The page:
6 Ideas for Eating Wholesome Foods Without Breaking the Bank

May 26th, 2010 by Dionna | 10 Comments
Posted in Compassionate Advocacy, Ecological Responsibility and Love of Nature, Environmentalism, Guest Posts, Healthy Living, Homey Goodness, Just for Fun/Miscellaneous, natural parenting

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Today I would like to welcome Megan, who has written a guest post on how to eat healthy foods on a budget. Megan is a Christian AP momma, living her dream of being a domestic goddess to a wonderful husband and four beautiful kids. She loves to share her knowledge and experiences on alternative healing, vaccine injury in children, homebirth, attachment and natural parenting issues, intactivism, whole foods nutrition, co-op shopping, organic gardening, cooking, making your own bath and body products, sewing and crafting, and homeschooling/ unschooling. She loves being a momma and wouldn’t want to do anything else, (even when life is not always a ton of fun). You can normally find Megan at Purple Dancing Dahlias, where she blogs about all of the above.

Megan feeds her family of six a healthy, wholesome, well-balanced diet, and she does it all on a strict budget. I recently shared with Megan that I want to start incorporating more organic/local foods into our family’s meals, but the cost intimidates me. She answered me with this guest post – I hope it helps someone else. If you have any tips on how to eat more organic/local foods on a tight budget, please leave them in the comments.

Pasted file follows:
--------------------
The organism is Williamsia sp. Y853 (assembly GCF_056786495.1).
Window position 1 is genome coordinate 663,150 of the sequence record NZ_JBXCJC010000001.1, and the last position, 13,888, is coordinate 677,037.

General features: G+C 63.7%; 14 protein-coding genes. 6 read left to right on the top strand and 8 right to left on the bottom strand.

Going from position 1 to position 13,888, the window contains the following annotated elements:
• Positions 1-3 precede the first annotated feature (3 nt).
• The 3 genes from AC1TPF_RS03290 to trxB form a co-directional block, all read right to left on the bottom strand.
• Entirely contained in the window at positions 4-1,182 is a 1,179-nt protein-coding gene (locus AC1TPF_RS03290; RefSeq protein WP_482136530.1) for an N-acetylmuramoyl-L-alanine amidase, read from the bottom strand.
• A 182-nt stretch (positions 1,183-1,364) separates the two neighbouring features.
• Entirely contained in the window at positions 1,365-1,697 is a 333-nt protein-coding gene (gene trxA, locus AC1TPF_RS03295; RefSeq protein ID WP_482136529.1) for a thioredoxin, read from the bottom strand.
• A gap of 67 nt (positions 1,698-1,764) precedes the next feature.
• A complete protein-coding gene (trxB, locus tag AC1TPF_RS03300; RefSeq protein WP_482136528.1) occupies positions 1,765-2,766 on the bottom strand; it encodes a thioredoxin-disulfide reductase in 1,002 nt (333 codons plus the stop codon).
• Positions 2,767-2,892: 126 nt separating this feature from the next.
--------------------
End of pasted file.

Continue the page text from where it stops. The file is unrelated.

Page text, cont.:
1. Consider vegetarian recipes: Check out some vegetarian cookbooks from the library and find a few recipes to try. The reason I suggest this is because vegetarian recipes are designed for the main ingredients to be veggies, grains, and beans – not meat. You can add meat to a vegetarian dish but often cannot simply take the meat out of a standard recipe without feeling like there is something missing from the dish. Some of my favorites are The One Dish Vegetarian, For the Love of Food, and Laurel’s Kitchen.

I often make a vegetarian dish and only have to add 1/3 to 1/2 of the meat that a traditional meat-filled dish would require. I bought a pound of free range ground beef at the co-op for $5.26 last week. I made two dishes with that one pound: wildrice patties and a veggie beef stroganoff. There was enough stroganoff for leftovers, but the wildrice burgers were gone in a flash(my hubby did get the extra one for his dinner at work). That means I spent $2.63 per meal for meat to feed six people. Both meals would have been just fine without meat. If I buy the meat directly from the farmer,  I would get a cheaper price and he would give 10% to the co-op.

2. Go local: I would think that in this day and age every major city would have a farmers market. These are wonderful places to get fresh veggies and fruits at great prices. Ask the farmers what if any chemicals they use on their food.